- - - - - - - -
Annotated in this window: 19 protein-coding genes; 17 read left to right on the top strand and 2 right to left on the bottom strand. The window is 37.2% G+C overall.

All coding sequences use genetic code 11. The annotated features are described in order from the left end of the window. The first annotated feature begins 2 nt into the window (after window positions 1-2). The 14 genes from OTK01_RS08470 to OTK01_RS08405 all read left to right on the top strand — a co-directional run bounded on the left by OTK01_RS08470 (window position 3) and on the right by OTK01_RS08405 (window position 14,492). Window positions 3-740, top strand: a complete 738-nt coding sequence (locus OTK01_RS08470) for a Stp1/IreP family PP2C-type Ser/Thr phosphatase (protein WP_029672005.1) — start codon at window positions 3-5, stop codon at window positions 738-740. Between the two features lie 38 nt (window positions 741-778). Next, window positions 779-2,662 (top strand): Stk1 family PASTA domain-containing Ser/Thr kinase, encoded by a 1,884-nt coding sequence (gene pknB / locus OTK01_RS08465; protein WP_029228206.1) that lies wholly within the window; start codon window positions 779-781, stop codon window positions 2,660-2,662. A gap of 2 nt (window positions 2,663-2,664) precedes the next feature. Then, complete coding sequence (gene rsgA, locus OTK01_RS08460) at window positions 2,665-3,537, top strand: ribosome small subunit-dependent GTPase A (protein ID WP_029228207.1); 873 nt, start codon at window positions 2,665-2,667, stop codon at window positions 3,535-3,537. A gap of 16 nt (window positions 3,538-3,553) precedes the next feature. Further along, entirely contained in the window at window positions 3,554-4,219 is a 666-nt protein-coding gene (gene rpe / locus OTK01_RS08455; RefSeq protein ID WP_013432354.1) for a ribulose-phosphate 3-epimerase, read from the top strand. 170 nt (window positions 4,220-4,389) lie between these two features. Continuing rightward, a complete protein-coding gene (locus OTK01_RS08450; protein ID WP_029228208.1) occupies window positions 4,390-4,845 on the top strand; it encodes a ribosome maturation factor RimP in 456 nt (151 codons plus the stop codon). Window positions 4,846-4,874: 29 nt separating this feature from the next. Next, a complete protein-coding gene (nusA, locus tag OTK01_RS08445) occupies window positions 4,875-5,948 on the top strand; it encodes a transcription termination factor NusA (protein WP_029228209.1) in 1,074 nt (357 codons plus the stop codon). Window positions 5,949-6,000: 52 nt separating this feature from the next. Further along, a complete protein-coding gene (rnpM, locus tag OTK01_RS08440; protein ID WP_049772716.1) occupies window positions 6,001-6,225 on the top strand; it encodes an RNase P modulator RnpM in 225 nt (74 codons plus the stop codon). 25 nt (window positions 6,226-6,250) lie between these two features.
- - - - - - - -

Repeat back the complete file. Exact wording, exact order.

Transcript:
Annotated in this window: 19 protein-coding genes; 17 read left to right on the top strand and 2 right to left on the bottom strand. The window is 37.2% G+C overall.

All coding sequences use genetic code 11. The annotated features are described in order from the left end of the window. The first annotated feature begins 2 nt into the window (after window positions 1-2). The 14 genes from OTK01_RS08470 to OTK01_RS08405 all read left to right on the top strand — a co-directional run bounded on the left by OTK01_RS08470 (window position 3) and on the right by OTK01_RS08405 (window position 14,492). Window positions 3-740, top strand: a complete 738-nt coding sequence (locus OTK01_RS08470) for a Stp1/IreP family PP2C-type Ser/Thr phosphatase (protein WP_029672005.1) — start codon at window positions 3-5, stop codon at window positions 738-740. Between the two features lie 38 nt (window positions 741-778). Next, window positions 779-2,662 (top strand): Stk1 family PASTA domain-containing Ser/Thr kinase, encoded by a 1,884-nt coding sequence (gene pknB / locus OTK01_RS08465; protein WP_029228206.1) that lies wholly within the window; start codon window positions 779-781, stop codon window positions 2,660-2,662. A gap of 2 nt (window positions 2,663-2,664) precedes the next feature. Then, complete coding sequence (gene rsgA, locus OTK01_RS08460) at window positions 2,665-3,537, top strand: ribosome small subunit-dependent GTPase A (protein ID WP_029228207.1); 873 nt, start codon at window positions 2,665-2,667, stop codon at window positions 3,535-3,537. A gap of 16 nt (window positions 3,538-3,553) precedes the next feature. Further along, entirely contained in the window at window positions 3,554-4,219 is a 666-nt protein-coding gene (gene rpe / locus OTK01_RS08455; RefSeq protein ID WP_013432354.1) for a ribulose-phosphate 3-epimerase, read from the top strand. 170 nt (window positions 4,220-4,389) lie between these two features. Continuing rightward, a complete protein-coding gene (locus OTK01_RS08450; protein ID WP_029228208.1) occupies window positions 4,390-4,845 on the top strand; it encodes a ribosome maturation factor RimP in 456 nt (151 codons plus the stop codon). Window positions 4,846-4,874: 29 nt separating this feature from the next. Next, a complete protein-coding gene (nusA, locus tag OTK01_RS08445) occupies window positions 4,875-5,948 on the top strand; it encodes a transcription termination factor NusA (protein WP_029228209.1) in 1,074 nt (357 codons plus the stop codon). Window positions 5,949-6,000: 52 nt separating this feature from the next. Further along, a complete protein-coding gene (rnpM, locus tag OTK01_RS08440; protein ID WP_049772716.1) occupies window positions 6,001-6,225 on the top strand; it encodes an RNase P modulator RnpM in 225 nt (74 codons plus the stop codon). 25 nt (window positions 6,226-6,250) lie between these two features.